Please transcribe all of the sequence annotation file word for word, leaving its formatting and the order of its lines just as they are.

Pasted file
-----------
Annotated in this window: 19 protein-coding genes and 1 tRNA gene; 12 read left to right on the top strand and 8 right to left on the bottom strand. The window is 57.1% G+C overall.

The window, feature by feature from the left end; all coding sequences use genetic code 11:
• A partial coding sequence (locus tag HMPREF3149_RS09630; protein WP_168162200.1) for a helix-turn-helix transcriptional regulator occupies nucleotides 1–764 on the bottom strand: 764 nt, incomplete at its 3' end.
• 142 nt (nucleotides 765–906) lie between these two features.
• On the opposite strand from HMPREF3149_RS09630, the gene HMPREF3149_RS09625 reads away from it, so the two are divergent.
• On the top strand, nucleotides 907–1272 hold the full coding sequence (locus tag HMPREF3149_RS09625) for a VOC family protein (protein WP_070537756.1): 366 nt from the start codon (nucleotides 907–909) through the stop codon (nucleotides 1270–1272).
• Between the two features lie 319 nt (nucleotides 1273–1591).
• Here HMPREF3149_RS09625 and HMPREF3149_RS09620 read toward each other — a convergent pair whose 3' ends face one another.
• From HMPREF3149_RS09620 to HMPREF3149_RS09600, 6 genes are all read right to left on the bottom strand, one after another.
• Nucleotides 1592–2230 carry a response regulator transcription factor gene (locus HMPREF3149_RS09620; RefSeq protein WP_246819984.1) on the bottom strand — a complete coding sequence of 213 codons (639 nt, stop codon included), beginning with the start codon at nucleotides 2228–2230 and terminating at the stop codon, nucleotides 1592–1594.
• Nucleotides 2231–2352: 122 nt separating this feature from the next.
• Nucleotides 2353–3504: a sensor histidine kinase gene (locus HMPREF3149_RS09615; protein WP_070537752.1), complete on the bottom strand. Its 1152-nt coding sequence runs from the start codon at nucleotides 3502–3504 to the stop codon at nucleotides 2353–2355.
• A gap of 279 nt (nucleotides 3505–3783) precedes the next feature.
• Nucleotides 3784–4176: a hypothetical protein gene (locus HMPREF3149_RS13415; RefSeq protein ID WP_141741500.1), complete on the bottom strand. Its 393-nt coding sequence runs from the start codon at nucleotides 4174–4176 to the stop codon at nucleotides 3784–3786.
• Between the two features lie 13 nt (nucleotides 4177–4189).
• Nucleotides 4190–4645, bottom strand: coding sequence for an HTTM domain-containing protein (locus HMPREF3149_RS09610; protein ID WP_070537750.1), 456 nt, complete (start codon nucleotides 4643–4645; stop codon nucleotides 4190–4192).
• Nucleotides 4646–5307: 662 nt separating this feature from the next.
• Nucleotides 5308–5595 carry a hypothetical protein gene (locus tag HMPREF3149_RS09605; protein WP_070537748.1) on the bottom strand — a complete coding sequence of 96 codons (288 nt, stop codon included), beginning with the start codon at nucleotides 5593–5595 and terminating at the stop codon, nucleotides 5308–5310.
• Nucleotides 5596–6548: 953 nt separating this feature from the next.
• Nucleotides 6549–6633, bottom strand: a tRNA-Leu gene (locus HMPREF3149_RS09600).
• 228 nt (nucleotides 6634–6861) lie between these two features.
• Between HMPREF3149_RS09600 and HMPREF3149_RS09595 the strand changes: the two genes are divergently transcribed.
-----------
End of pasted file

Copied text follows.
Annotated in this window: 19 protein-coding genes and 1 tRNA gene; 12 read left to right on the top strand and 8 right to left on the bottom strand. The window is 57.1% G+C overall.

The window, feature by feature from the left end; all coding sequences use genetic code 11:
• A partial coding sequence (locus tag HMPREF3149_RS09630; protein WP_168162200.1) for a helix-turn-helix transcriptional regulator occupies nucleotides 1–764 on the bottom strand: 764 nt, incomplete at its 3' end.
• 142 nt (nucleotides 765–906) lie between these two features.
• On the opposite strand from HMPREF3149_RS09630, the gene HMPREF3149_RS09625 reads away from it, so the two are divergent.
• On the top strand, nucleotides 907–1272 hold the full coding sequence (locus tag HMPREF3149_RS09625) for a VOC family protein (protein WP_070537756.1): 366 nt from the start codon (nucleotides 907–909) through the stop codon (nucleotides 1270–1272).
• Between the two features lie 319 nt (nucleotides 1273–1591).
• Here HMPREF3149_RS09625 and HMPREF3149_RS09620 read toward each other — a convergent pair whose 3' ends face one another.
• From HMPREF3149_RS09620 to HMPREF3149_RS09600, 6 genes are all read right to left on the bottom strand, one after another.
• Nucleotides 1592–2230 carry a response regulator transcription factor gene (locus HMPREF3149_RS09620; RefSeq protein WP_246819984.1) on the bottom strand — a complete coding sequence of 213 codons (639 nt, stop codon included), beginning with the start codon at nucleotides 2228–2230 and terminating at the stop codon, nucleotides 1592–1594.
• Nucleotides 2231–2352: 122 nt separating this feature from the next.
• Nucleotides 2353–3504: a sensor histidine kinase gene (locus HMPREF3149_RS09615; protein WP_070537752.1), complete on the bottom strand. Its 1152-nt coding sequence runs from the start codon at nucleotides 3502–3504 to the stop codon at nucleotides 2353–2355.
• A gap of 279 nt (nucleotides 3505–3783) precedes the next feature.
• Nucleotides 3784–4176: a hypothetical protein gene (locus HMPREF3149_RS13415; RefSeq protein ID WP_141741500.1), complete on the bottom strand. Its 393-nt coding sequence runs from the start codon at nucleotides 4174–4176 to the stop codon at nucleotides 3784–3786.
• Between the two features lie 13 nt (nucleotides 4177–4189).
• Nucleotides 4190–4645, bottom strand: coding sequence for an HTTM domain-containing protein (locus HMPREF3149_RS09610; protein ID WP_070537750.1), 456 nt, complete (start codon nucleotides 4643–4645; stop codon nucleotides 4190–4192).
• Nucleotides 4646–5307: 662 nt separating this feature from the next.
• Nucleotides 5308–5595 carry a hypothetical protein gene (locus tag HMPREF3149_RS09605; protein WP_070537748.1) on the bottom strand — a complete coding sequence of 96 codons (288 nt, stop codon included), beginning with the start codon at nucleotides 5593–5595 and terminating at the stop codon, nucleotides 5308–5310.
• Nucleotides 5596–6548: 953 nt separating this feature from the next.
• Nucleotides 6549–6633, bottom strand: a tRNA-Leu gene (locus HMPREF3149_RS09600).
• 228 nt (nucleotides 6634–6861) lie between these two features.
• Between HMPREF3149_RS09600 and HMPREF3149_RS09595 the strand changes: the two genes are divergently transcribed.